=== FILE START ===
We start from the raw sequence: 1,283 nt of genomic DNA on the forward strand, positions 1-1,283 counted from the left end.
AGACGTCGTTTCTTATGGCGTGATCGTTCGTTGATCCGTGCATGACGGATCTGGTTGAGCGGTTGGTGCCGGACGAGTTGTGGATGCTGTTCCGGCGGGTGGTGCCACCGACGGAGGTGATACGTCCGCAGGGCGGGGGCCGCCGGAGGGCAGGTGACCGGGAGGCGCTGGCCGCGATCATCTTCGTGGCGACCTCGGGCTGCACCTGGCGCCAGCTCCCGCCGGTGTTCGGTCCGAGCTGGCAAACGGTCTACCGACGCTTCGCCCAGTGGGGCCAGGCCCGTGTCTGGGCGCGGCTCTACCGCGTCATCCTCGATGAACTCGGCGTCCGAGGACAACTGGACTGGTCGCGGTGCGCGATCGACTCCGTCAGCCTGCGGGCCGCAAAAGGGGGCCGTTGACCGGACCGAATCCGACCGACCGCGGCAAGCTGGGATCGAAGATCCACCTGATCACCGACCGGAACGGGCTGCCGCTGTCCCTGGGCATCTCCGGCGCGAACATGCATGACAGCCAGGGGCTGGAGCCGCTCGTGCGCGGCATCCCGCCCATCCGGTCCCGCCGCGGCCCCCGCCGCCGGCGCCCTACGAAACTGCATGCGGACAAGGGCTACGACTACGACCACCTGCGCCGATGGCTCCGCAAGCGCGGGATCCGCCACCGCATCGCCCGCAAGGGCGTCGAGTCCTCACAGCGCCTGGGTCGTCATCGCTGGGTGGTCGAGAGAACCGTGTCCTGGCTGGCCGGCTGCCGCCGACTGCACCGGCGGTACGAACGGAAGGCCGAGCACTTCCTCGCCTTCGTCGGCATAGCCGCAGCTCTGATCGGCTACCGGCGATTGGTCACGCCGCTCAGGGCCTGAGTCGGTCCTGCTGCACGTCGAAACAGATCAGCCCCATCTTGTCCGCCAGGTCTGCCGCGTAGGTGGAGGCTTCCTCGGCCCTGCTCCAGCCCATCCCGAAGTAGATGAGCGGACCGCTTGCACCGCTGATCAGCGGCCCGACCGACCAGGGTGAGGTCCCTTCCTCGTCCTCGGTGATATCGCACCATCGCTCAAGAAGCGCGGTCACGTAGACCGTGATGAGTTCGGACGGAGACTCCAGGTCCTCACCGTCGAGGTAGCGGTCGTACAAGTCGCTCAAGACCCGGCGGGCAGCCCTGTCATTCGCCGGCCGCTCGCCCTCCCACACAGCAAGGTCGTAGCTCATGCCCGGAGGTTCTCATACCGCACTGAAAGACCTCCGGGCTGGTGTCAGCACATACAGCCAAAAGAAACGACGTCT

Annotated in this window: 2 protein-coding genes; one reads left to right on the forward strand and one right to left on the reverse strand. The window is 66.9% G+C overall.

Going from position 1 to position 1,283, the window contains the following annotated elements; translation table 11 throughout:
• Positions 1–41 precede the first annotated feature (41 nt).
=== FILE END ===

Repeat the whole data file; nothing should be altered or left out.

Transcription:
We start from the raw sequence: 1,283 nt of genomic DNA on the forward strand, positions 1-1,283 counted from the left end.
AGACGTCGTTTCTTATGGCGTGATCGTTCGTTGATCCGTGCATGACGGATCTGGTTGAGCGGTTGGTGCCGGACGAGTTGTGGATGCTGTTCCGGCGGGTGGTGCCACCGACGGAGGTGATACGTCCGCAGGGCGGGGGCCGCCGGAGGGCAGGTGACCGGGAGGCGCTGGCCGCGATCATCTTCGTGGCGACCTCGGGCTGCACCTGGCGCCAGCTCCCGCCGGTGTTCGGTCCGAGCTGGCAAACGGTCTACCGACGCTTCGCCCAGTGGGGCCAGGCCCGTGTCTGGGCGCGGCTCTACCGCGTCATCCTCGATGAACTCGGCGTCCGAGGACAACTGGACTGGTCGCGGTGCGCGATCGACTCCGTCAGCCTGCGGGCCGCAAAAGGGGGCCGTTGACCGGACCGAATCCGACCGACCGCGGCAAGCTGGGATCGAAGATCCACCTGATCACCGACCGGAACGGGCTGCCGCTGTCCCTGGGCATCTCCGGCGCGAACATGCATGACAGCCAGGGGCTGGAGCCGCTCGTGCGCGGCATCCCGCCCATCCGGTCCCGCCGCGGCCCCCGCCGCCGGCGCCCTACGAAACTGCATGCGGACAAGGGCTACGACTACGACCACCTGCGCCGATGGCTCCGCAAGCGCGGGATCCGCCACCGCATCGCCCGCAAGGGCGTCGAGTCCTCACAGCGCCTGGGTCGTCATCGCTGGGTGGTCGAGAGAACCGTGTCCTGGCTGGCCGGCTGCCGCCGACTGCACCGGCGGTACGAACGGAAGGCCGAGCACTTCCTCGCCTTCGTCGGCATAGCCGCAGCTCTGATCGGCTACCGGCGATTGGTCACGCCGCTCAGGGCCTGAGTCGGTCCTGCTGCACGTCGAAACAGATCAGCCCCATCTTGTCCGCCAGGTCTGCCGCGTAGGTGGAGGCTTCCTCGGCCCTGCTCCAGCCCATCCCGAAGTAGATGAGCGGACCGCTTGCACCGCTGATCAGCGGCCCGACCGACCAGGGTGAGGTCCCTTCCTCGTCCTCGGTGATATCGCACCATCGCTCAAGAAGCGCGGTCACGTAGACCGTGATGAGTTCGGACGGAGACTCCAGGTCCTCACCGTCGAGGTAGCGGTCGTACAAGTCGCTCAAGACCCGGCGGGCAGCCCTGTCATTCGCCGGCCGCTCGCCCTCCCACACAGCAAGGTCGTAGCTCATGCCCGGAGGTTCTCATACCGCACTGAAAGACCTCCGGGCTGGTGTCAGCACATACAGCCAAAAGAAACGACGTCT

Annotated in this window: 2 protein-coding genes; one reads left to right on the forward strand and one right to left on the reverse strand. The window is 66.9% G+C overall.

Going from position 1 to position 1,283, the window contains the following annotated elements; translation table 11 throughout:
• Positions 1–41 precede the first annotated feature (41 nt).